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Old 11-21-09, 03:45 PM   #1
sawatdee
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spoke length

I bought a new rim and spokes to build a new rear wheel. They calculated the spoke lengths and gave me two different length spokes: 293 for the right side, and 295 for the left side. However, the two spoke lengths look the same size when I stand them up next to each other, and they both seem to measure 291 from the tip to the inside of the elbow. After building the wheel and screwing the all of the nipples down to the point where the thread ends (but not yet tightening the spokes or truing the wheel), the rim appears to be centered on the hub part, but is obviously not centered on the axle itself.

Is it okay to center the wheel with the spokes I have and proceed to true it after that, realizing that if my measurements and observations are correct then the right side spokes will need to be tightened more than the left? Or do I have to take it apart and take everything back to the store and make sure I have the exact correct spoke lengths and start over?
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Old 11-21-09, 04:09 PM   #2
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sounds like you got sent the wrong spokes if you are measuring them correctly. get the correct spokes
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Old 11-21-09, 09:31 PM   #3
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Sound like they sent you the size in between...294mm...which you can get away with if:

1. The nipples allow threading a mm past the top.
2. You have a dishing tool.

=8-)
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Old 11-22-09, 06:50 AM   #4
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Sound like they sent you the size in between...294mm...which you can get away with if:

1. The nipples allow threading a mm past the top.
2. You have a dishing tool.

=8-)

The nipples have a hole in the top that allows the spoke to be screwed in beyond the end of the nipple. It looks like there is plenty of room in the rim holes so that the spokes will never touch the inner tube. So as long as the spokes are the right diameter, then it seems like I should be able to tighten them to the appropriate tension and center them properly and it would work. I do have a dishing tool. I can only think of two things that could go wrong:
1. The spokes I have are not exactly the same width as the correct length spokes and therefore hold their tension differently.
2. Since the ones I have appear to be shorter than the ones I was told I need, the nipple won't be screwed onto as much thread to pull the spoke to the proper tension. I'm not sure how much less thread or if it would make the spoke weaker.
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Old 11-22-09, 12:12 PM   #5
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The nipples have a hole in the top that allows the spoke to be screwed in beyond the end of the nipple. It looks like there is plenty of room in the rim holes so that the spokes will never touch the inner tube. So as long as the spokes are the right diameter, then it seems like I should be able to tighten them to the appropriate tension and center them properly and it would work. I do have a dishing tool. I can only think of two things that could go wrong:
1. The spokes I have are not exactly the same width as the correct length spokes and therefore hold their tension differently.
2. Since the ones I have appear to be shorter than the ones I was told I need, the nipple won't be screwed onto as much thread to pull the spoke to the proper tension. I'm not sure how much less thread or if it would make the spoke weaker.
If the spokes are too long you will NOT be able to get the spokes up to proper tension without running out of threads. If they are too short, the nipple will not engage the maximum amount of threads needed. The most correct spoke length is the one that you can just barely see the beginning of threads showing at the top of a standard brass nipple. Can you have more threads showing? Probably? How much? Useless academic discussion.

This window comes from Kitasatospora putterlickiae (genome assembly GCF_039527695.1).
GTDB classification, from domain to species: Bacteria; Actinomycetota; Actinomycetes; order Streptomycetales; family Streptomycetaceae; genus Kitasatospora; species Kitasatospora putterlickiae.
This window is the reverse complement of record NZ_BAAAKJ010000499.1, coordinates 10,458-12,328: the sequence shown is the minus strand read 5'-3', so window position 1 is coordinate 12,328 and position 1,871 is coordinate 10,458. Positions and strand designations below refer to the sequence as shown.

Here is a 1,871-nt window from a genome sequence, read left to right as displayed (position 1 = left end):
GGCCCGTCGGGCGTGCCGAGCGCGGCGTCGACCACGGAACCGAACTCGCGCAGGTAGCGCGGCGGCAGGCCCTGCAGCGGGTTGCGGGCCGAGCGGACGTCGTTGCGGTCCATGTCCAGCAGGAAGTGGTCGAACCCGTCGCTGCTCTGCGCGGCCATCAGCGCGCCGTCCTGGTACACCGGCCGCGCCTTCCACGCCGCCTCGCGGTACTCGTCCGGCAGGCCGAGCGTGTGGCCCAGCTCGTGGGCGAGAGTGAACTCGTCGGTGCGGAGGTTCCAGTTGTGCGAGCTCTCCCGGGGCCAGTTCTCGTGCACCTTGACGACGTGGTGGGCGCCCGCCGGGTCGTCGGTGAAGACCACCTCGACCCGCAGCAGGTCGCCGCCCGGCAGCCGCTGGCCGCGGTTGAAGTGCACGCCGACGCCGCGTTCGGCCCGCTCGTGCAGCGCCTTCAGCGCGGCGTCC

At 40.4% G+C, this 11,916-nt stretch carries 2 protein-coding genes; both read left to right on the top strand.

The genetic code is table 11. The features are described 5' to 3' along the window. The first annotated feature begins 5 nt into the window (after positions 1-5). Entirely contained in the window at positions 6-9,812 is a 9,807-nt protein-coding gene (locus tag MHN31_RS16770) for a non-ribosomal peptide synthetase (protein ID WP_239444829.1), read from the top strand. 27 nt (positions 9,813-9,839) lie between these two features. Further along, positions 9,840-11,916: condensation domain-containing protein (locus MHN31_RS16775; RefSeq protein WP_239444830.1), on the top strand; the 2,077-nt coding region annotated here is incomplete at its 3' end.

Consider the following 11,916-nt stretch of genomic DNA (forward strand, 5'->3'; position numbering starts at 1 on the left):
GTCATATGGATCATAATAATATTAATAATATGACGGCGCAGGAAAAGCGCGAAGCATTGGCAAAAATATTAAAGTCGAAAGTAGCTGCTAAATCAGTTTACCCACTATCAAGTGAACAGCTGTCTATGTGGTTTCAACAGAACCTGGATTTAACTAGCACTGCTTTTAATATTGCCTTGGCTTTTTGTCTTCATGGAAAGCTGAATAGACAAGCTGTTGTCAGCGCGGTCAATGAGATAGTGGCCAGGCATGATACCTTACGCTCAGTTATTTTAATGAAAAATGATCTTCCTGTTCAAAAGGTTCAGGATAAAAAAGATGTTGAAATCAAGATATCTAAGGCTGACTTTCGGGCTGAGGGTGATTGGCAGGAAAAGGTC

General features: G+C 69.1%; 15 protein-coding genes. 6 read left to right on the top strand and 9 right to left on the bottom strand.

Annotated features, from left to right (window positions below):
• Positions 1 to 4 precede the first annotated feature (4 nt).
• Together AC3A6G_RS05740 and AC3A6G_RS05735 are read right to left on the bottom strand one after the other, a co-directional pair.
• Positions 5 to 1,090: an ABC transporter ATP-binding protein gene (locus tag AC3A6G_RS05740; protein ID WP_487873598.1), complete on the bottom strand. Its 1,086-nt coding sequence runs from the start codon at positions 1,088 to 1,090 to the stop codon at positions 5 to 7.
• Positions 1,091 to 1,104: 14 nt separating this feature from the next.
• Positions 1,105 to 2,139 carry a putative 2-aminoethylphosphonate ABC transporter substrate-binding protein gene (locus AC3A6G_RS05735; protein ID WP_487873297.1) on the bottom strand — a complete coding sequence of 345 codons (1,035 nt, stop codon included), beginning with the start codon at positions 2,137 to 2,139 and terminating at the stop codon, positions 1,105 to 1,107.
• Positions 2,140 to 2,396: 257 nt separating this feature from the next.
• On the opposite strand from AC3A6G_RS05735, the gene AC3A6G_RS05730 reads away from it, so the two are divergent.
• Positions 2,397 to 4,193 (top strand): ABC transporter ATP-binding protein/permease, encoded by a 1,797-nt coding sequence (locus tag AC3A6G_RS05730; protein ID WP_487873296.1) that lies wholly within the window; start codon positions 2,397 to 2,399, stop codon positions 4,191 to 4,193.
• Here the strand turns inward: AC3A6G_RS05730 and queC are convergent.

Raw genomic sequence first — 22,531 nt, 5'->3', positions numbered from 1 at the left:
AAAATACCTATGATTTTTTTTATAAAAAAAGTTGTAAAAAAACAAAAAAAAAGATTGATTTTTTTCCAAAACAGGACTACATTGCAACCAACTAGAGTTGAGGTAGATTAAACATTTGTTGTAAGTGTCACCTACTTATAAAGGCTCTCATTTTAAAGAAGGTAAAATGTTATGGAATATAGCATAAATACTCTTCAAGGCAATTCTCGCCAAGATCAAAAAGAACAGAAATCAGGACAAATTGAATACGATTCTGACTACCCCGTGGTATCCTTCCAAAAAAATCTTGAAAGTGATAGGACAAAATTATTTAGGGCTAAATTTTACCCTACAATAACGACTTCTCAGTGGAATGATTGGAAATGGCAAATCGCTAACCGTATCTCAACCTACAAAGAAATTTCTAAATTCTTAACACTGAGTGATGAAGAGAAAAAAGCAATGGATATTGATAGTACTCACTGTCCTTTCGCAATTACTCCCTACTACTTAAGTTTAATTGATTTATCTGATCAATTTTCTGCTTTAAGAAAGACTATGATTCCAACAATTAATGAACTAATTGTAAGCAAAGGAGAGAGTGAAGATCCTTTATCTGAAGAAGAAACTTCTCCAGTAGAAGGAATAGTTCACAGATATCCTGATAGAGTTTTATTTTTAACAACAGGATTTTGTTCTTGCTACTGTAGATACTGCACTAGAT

Get the proper length spokes.
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Old 11-22-09, 01:42 PM   #6
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.. the rim appears to be centered on the hub part, but is obviously not centered on the axle itself.
If it's a rear with external gears the rim isn't supposed to be centered over the axle.
There are a few exceptions to the norm, but they're really rare.
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Old 11-22-09, 02:06 PM   #7
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If it's a rear with external gears the rim isn't supposed to be centered over the axle.
There are a few exceptions to the norm, but they're really rare.
Uh what? The rim is centered over the axle. It's not centered over the hub.
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Old 11-22-09, 02:11 PM   #8
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Uh what? The rim is centered over the axle. It's not centered over the hub.
Yeah, you're right - that didn't come out as intended. The OP wrote he had had it centered over the hub, but not the axle, which probably is wrong.
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Old 11-22-09, 04:09 PM   #9
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If the spokes are too long you will NOT be able to get the spokes up to proper tension without running out of threads. If they are too short, the nipple will not engage the maximum amount of threads needed. The most correct spoke length is the one that you can just barely see the beginning of threads showing at the top of a standard brass nipple. Can you have more threads showing? Probably? How much? Useless academic discussion.

Get the proper length spokes.

Yup...

Half the the time the in between spoke size deal works out - especially with double wall rims....but half the time it doesn't...because somethings off in the measurement or because of the use of a single wall rim.

It gets annoying actually when a spoke machine was available - and the customer adamantly insisted on NOT using it...until you show 'em their wheel where the drive side has run out before proper tension and the opp side is showing a thread or two. Then of course it gets even more annoying when they expect you to do it again correctly within the original labor charge basically laying the blame on you the builder without really saying it.

...and round and round it goes...

Think I'll start building square wheels someday.

=8-)
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Old 11-22-09, 04:15 PM   #10
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If it comes down to that, I'll just use 295's all around.